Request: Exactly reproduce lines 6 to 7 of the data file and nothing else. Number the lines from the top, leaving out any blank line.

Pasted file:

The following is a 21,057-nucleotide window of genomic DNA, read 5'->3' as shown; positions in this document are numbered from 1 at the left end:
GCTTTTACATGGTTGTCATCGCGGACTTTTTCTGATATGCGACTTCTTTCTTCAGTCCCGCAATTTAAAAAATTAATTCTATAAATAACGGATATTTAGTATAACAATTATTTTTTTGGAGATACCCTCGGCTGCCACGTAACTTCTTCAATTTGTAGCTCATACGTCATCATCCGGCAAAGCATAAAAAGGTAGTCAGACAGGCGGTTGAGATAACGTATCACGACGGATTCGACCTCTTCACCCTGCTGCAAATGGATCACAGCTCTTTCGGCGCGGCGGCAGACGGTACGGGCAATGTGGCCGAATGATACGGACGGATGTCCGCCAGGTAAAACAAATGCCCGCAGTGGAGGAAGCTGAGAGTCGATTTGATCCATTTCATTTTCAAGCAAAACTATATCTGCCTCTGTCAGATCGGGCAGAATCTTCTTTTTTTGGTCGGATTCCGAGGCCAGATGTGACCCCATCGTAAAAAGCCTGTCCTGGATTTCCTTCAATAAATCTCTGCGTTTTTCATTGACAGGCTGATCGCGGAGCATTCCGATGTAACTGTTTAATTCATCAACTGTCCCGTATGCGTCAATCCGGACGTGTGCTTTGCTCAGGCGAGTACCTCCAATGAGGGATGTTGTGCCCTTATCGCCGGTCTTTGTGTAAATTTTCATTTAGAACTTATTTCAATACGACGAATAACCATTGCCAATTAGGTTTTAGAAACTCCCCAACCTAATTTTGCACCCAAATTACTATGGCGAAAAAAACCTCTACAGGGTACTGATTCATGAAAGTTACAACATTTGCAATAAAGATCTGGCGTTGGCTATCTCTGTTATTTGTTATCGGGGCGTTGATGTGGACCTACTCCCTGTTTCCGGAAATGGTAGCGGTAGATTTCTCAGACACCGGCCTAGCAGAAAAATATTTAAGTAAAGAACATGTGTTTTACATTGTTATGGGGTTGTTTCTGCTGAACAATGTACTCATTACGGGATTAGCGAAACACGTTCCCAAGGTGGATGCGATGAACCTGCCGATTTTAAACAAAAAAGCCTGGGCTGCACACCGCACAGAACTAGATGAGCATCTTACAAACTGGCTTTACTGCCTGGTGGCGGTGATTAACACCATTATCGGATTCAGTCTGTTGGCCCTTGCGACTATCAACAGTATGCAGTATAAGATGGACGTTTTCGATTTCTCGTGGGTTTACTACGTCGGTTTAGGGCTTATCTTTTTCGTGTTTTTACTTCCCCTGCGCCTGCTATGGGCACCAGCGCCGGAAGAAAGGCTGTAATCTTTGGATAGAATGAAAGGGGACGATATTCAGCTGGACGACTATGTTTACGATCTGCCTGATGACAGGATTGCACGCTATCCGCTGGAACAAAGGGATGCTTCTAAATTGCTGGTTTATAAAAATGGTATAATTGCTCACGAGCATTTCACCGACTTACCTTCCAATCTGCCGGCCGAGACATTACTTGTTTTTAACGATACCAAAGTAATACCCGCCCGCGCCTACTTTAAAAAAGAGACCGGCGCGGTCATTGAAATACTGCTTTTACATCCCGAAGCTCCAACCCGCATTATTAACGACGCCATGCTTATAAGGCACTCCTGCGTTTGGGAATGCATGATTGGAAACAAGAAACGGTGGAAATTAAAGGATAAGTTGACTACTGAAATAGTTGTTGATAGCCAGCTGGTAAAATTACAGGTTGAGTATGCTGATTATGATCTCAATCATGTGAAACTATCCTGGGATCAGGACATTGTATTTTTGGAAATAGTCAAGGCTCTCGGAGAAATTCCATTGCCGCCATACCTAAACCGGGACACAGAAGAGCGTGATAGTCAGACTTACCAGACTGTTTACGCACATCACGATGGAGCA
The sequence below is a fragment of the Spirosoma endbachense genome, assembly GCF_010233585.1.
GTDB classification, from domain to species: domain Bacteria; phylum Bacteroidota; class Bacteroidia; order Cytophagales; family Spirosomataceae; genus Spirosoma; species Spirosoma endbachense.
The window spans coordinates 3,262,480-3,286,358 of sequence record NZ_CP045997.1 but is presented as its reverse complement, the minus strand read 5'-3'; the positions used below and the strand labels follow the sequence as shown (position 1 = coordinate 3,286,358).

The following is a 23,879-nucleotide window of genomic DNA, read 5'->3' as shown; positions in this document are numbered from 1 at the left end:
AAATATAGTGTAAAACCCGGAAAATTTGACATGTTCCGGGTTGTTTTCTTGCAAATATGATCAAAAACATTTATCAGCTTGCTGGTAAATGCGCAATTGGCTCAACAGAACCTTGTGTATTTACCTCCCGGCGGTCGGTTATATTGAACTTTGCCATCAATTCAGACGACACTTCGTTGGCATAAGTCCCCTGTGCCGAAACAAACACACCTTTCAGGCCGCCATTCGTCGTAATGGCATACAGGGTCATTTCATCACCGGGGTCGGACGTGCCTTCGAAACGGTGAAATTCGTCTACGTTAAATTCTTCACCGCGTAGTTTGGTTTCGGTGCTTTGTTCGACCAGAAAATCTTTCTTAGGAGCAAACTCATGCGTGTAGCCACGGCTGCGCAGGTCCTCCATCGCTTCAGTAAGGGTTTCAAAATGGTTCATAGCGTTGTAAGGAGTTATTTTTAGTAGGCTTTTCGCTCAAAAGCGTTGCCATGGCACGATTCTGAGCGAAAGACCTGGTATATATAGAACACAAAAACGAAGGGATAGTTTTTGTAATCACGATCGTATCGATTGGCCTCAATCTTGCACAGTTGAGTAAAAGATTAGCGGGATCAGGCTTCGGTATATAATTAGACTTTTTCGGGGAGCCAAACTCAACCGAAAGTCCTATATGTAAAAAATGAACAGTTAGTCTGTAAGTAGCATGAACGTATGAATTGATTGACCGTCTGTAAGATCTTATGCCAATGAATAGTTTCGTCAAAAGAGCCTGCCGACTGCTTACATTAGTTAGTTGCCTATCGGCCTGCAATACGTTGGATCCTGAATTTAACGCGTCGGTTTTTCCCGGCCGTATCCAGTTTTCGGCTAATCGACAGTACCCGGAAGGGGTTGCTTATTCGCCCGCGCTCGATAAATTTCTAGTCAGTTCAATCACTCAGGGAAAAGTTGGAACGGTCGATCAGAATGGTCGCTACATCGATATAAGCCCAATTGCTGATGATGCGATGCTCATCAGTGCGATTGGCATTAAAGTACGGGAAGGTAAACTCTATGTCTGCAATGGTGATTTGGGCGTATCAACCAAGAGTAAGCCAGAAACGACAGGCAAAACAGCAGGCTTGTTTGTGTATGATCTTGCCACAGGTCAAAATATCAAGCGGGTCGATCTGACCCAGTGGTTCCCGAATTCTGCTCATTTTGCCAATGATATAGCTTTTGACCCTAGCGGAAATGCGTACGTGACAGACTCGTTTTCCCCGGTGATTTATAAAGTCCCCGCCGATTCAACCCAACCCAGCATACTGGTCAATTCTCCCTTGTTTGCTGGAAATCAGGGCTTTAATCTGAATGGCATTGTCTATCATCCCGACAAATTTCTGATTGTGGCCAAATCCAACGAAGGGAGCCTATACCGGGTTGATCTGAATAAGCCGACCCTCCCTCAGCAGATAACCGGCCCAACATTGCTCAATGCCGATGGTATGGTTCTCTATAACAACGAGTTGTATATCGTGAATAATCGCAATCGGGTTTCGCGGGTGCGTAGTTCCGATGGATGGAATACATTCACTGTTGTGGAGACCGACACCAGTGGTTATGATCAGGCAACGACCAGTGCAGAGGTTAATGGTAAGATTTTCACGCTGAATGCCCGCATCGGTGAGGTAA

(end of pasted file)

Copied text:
The following is a 23,879-nucleotide window of genomic DNA, read 5'->3' as shown; positions in this document are numbered from 1 at the left end:
AAATATAGTGTAAAACCCGGAAAATTTGACATGTTCCGGGTTGTTTTCTTGCAAATATGATCAAAAACATTTATCAGCTTGCTGGTAAATGCGCAATTGGCTCAACAGAACCTTGTGTATTTACCTCCCGGCGGTCGGTTATATTGAACTTTGCCATCAATTCAGACGACACTTCGTTGGCATAAGTCCCCTGTGCCGAAACAAACACACCTTTCAGGCCGCCATTCGTCGTAATGGCATACAGGGTCATTTCATCACCGGGGTCGGACGTGCCTTCGAAACGGTGAAATTCGTCTACGTTAAATTCTTCACCGCGTAGTTTGGTTTCGGTGCTTTGTTCGACCAGAAAATCTTTCTTAGGAGCAAACTCATGCGTGTAGCCACGGCTGCGCAGGTCCTCCATCGCTTCAGTAAGGGTTTCAAAATGGTTCATAGCGTTGTAAGGAGTTATTTTTAGTAGGCTTTTCGCTCAAAAGCGTTGCCATGGCACGATTCTGAGCGAAAGACCTGGTATATATAGAACACAAAAACGAAGGGATAGTTTTTGTAATCACGATCGTATCGATTGGCCTCAATCTTGCACAGTTGAGTAAAAGATTAGCGGGATCAGGCTTCGGTATATAATTAGACTTTTTCGGGGAGCCAAACTCAACCGAAAGTCCTATATGTAAAAAATGAACAGTTAGTCTGTAAGTAGCATGAACGTATGAATTGATTGACCGTCTGTAAGATCTTATGCCAATGAATAGTTTCGTCAAAAGAGCCTGCCGACTGCTTACATTAGTTAGTTGCCTATCGGCCTGCAATACGTTGGATCCTGAATTTAACGCGTCGGTTTTTCCCGGCCGTATCCAGTTTTCGGCTAATCGACAGTACCCGGAAGGGGTTGCTTATTCGCCCGCGCTCGATAAATTTCTAGTCAGTTCAATCACTCAGGGAAAAGTTGGAACGGTCGATCAGAATGGTCGCTACATCGATATAAGCCCAATTGCTGATGATGCGATGCTCATCAGTGCGATTGGCATTAAAGTACGGGAAGGTAAACTCTATGTCTGCAATGGTGATTTGGGCGTATCAACCAAGAGTAAGCCAGAAACGACAGGCAAAACAGCAGGCTTGTTTGTGTATGATCTTGCCACAGGTCAAAATATCAAGCGGGTCGATCTGACCCAGTGGTTCCCGAATTCTGCTCATTTTGCCAATGATATAGCTTTTGACCCTAGCGGAAATGCGTACGTGACAGACTCGTTTTCCCCGGTGATTTATAAAGTCCCCGCCGATTCAACCCAACCCAGCATACTGGTCAATTCTCCCTTGTTTGCTGGAAATCAGGGCTTTAATCTGAATGGCATTGTCTATCATCCCGACAAATTTCTGATTGTGGCCAAATCCAACGAAGGGAGCCTATACCGGGTTGATCTGAATAAGCCGACCCTCCCTCAGCAGATAACCGGCCCAACATTGCTCAATGCCGATGGTATGGTTCTCTATAACAACGAGTTGTATATCGTGAATAATCGCAATCGGGTTTCGCGGGTGCGTAGTTCCGATGGATGGAATACATTCACTGTTGTGGAGACCGACACCAGTGGTTATGATCAGGCAACGACCAGTGCAGAGGTTAATGGTAAGATTTTCACGCTGAATGCCCGCATCGGTGAGGTAA